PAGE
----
All races (marathon, half marathon, and 10K) start at 7:00 a.m., so plan to arrive at the start line at least 45 minutes prior. This year, the race will begin in Public Square and finish outside of the Cuyahoga County Courthouse. With a new start line and starting area, it wouldn’t be a bad idea to arrive even earlier. Although I am positive the Marathon has adequate bathroom and gear check accommodations, a new area itself could bring unexpected delays. Better to be safe than sorry.

Once at the start line, find your appropriate corral, which is based on anticipated finishing time. These corrals are designated for a reason, and I always find it astonishing (and a little rude) when those of us who are not as speedy, me included, line up with the faster racers. Sure, we all have a right to be on the race course, but it makes everyone’s race more enjoyable and the pace of the race more smoothly when the faster runners don’t have to weave through and dodge around slower runners.

If you are going for a goal time, it’s wise to find a pace group and stick with it. Pace groups span all levels starting at a 3:00 finishing time through a 5:25 finishing time. These teams are made up of marathon veterans who can hold a steady pace and offer motivation and encouragement throughout the race. I plan on sticking with a pace group this year to help me reach my goal of a marathon PR (personal record).

Utilize the aid stations throughout the race course. The Marathon does a great job of having ample fluid and energy gel stations, as well as medical stations and restrooms. You’ll find water and sports drink at each fluid station, and this year, energy gels will be provided by Boom Nutrition, Inc. As an official blogger for the race, I had the opportunity to try these early, and I wasn’t disappointed! Added bonus with Boom Nutrition – they are a Cleveland-based company, so it’s nice to support our locals.

Lastly, and most importantly, for race day – have fun and enjoy everything that Cleveland has to offer! A lot of hard work and planning has been poured into making this an absolutely phenomenal race. Take in the sights along the course, whether it’s the high-rise buildings of downtown, the eclectic yet quaint surroundings of Tremont and Ohio City (my personal faves along the course), or the beautiful views of Lake Erie along Lake Avenue and the Shoreway. Let the musicians and performers lift your spirits, and don’t forget about the spectators! Those people line the course for one reason alone – to cheer on the racers. It’s amazing how a yell from the crowd, a motivational sign, or a high-five can give you a much-needed energy boost. Take a moment to revel in the awesomeness (I don’t even care if that isn’t a real word) that is the Rite Aid Cleveland Marathon!

Post-Race

YOU DID IT! You crossed the finish line, secured that beautiful, spinning guitar medal around your neck, and posed for pictures. Now it’s time to celebrate! A question people ask is, “Where is the best place to celebrate after the race?” The truth is you don’t even need to leave the finishing area! The Marathon brings the party to you with the 26.3 Mile Rock Party. It features everything you need post-race – food, water, music, and, of course, cold beer. Every runner (21 and older, of course) is entitled to a free beer from the Beer Garden; just make sure you have your ID with you on race day. The party is for all runners, spectators, and volunteers. Looking to continue the celebration after leaving the Rock Party? A few of the places I enjoy are Great Lakes Brewing Company in Cleveland, Tremont Tap House in Tremont, Willoughby Brewing Company in Downtown Willoughby, and Two Bucks in Avon. Good drinks, good food, fun atmosphere, plus you won’t look too weird walking in wearing your race clothes and medal, of course!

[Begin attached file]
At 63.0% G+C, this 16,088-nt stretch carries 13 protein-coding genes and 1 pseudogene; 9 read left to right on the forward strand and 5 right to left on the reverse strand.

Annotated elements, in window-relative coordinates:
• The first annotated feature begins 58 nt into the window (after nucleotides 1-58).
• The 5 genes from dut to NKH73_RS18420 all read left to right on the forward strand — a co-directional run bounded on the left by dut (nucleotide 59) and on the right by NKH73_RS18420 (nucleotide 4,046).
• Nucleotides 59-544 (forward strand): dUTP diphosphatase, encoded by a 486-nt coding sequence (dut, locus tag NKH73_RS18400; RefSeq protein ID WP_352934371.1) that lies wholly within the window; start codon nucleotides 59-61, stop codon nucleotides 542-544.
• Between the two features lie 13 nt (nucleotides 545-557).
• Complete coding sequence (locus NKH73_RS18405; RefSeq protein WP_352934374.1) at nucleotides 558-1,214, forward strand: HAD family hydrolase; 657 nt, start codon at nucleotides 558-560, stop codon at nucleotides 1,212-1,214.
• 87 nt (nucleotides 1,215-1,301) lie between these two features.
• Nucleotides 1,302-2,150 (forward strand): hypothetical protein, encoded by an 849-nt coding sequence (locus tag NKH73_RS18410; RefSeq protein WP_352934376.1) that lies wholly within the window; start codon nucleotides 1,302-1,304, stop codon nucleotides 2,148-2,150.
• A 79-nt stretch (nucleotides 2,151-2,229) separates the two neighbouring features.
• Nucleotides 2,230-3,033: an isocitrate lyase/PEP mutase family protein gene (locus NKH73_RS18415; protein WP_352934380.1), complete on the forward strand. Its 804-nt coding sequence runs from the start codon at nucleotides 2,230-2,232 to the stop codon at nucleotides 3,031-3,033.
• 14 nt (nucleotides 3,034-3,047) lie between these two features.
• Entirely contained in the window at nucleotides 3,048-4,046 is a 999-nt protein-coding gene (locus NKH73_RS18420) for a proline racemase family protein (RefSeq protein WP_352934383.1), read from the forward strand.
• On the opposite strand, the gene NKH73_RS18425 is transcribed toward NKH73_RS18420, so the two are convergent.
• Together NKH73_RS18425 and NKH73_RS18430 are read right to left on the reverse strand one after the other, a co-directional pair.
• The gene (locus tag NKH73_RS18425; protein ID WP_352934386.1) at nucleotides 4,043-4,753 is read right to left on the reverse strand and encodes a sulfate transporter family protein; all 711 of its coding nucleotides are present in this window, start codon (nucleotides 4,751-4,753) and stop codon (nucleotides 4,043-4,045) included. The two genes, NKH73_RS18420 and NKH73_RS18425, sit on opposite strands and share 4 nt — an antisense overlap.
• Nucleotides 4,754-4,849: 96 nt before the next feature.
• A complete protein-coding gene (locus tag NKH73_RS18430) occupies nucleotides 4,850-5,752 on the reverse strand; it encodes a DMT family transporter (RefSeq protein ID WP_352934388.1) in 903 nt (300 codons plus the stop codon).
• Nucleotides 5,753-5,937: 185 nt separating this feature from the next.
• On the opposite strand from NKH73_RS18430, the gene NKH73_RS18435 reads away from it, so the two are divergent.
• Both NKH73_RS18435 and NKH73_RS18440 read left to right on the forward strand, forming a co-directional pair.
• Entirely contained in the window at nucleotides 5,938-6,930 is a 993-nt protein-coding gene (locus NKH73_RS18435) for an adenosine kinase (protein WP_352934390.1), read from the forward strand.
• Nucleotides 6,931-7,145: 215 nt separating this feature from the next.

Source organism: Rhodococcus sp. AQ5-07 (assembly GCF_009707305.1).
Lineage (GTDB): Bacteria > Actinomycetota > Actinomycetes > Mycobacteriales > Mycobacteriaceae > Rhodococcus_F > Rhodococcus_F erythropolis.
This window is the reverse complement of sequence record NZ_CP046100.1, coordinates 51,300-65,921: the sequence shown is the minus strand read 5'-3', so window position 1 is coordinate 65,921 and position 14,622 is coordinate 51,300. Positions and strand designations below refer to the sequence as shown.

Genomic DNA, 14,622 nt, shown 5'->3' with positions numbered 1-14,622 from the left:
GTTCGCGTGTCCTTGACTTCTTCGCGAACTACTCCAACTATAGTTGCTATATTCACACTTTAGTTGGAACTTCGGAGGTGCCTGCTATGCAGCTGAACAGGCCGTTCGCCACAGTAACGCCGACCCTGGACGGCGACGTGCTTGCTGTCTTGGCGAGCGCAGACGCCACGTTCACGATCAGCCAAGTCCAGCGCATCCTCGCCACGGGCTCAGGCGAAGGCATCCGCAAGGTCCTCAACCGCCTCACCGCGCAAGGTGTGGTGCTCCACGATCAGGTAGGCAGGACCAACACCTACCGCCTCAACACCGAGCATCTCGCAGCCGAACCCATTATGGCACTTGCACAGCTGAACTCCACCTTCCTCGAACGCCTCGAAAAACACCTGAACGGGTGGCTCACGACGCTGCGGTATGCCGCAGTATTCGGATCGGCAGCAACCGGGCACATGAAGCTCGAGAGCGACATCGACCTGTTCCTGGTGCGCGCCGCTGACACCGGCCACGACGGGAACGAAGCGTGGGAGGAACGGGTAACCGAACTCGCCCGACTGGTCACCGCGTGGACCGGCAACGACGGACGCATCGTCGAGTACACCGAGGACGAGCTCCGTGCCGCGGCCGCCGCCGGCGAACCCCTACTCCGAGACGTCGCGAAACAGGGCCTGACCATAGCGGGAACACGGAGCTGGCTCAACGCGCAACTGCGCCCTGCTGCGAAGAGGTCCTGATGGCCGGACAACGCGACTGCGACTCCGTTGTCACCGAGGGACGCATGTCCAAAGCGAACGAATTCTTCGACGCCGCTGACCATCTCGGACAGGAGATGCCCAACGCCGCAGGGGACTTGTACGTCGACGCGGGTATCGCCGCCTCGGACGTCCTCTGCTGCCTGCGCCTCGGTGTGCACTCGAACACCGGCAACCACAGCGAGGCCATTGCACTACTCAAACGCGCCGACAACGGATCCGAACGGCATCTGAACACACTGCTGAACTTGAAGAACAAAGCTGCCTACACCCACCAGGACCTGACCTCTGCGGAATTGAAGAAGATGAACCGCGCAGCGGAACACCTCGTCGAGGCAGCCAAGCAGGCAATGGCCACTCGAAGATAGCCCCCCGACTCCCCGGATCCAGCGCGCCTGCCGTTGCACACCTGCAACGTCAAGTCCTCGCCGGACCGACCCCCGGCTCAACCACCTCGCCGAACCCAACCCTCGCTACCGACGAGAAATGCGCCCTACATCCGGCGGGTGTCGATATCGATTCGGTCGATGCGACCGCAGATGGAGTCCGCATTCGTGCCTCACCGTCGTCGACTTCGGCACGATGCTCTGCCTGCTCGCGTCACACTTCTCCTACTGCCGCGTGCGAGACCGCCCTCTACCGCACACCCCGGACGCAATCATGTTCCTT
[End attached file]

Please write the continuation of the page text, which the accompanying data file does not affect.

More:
After the celebration, reality kicks in, and it’s important to take care of your body.  Eat carbohydrates to refuel muscles, protein to help repair damaged muscles, and potassium-rich foods and ones with salt to help replace electrolytes. Keep hydrating, too. For sore muscles, pop some ibuprofen, stretch, and foam roll or use one of those sticks to massage muscles. Some people swear by an ice bath and others by a hot bath. For me, the hot bath is the way to go, and elevating my legs make them feel so much better. If you haven’t tried compression socks or sleeves, you may want to after the marathon. I slide those things on, and my legs instantly feel better. While I refuse to wear them for a race, I’m adamant about them during the recovery phase.

The last thing you may feel like doing the day after a marathon is any sort of physical activity, but studies have shown that active recovery can help decrease muscle soreness. I’m not asking you to go out and run; walking, biking, or swimming will do the trick. The key is to stimulate blood flow through the body to deliver nutrients and oxygen needed for recovery.

Well, there it is – my list of tips to help get through pre-race, race day, and post-race. I hope you were able to pull out a few bits of useful information. Best of luck with the rest of your training, and I’ll see you at the start line! #runCLE #CLEmarathon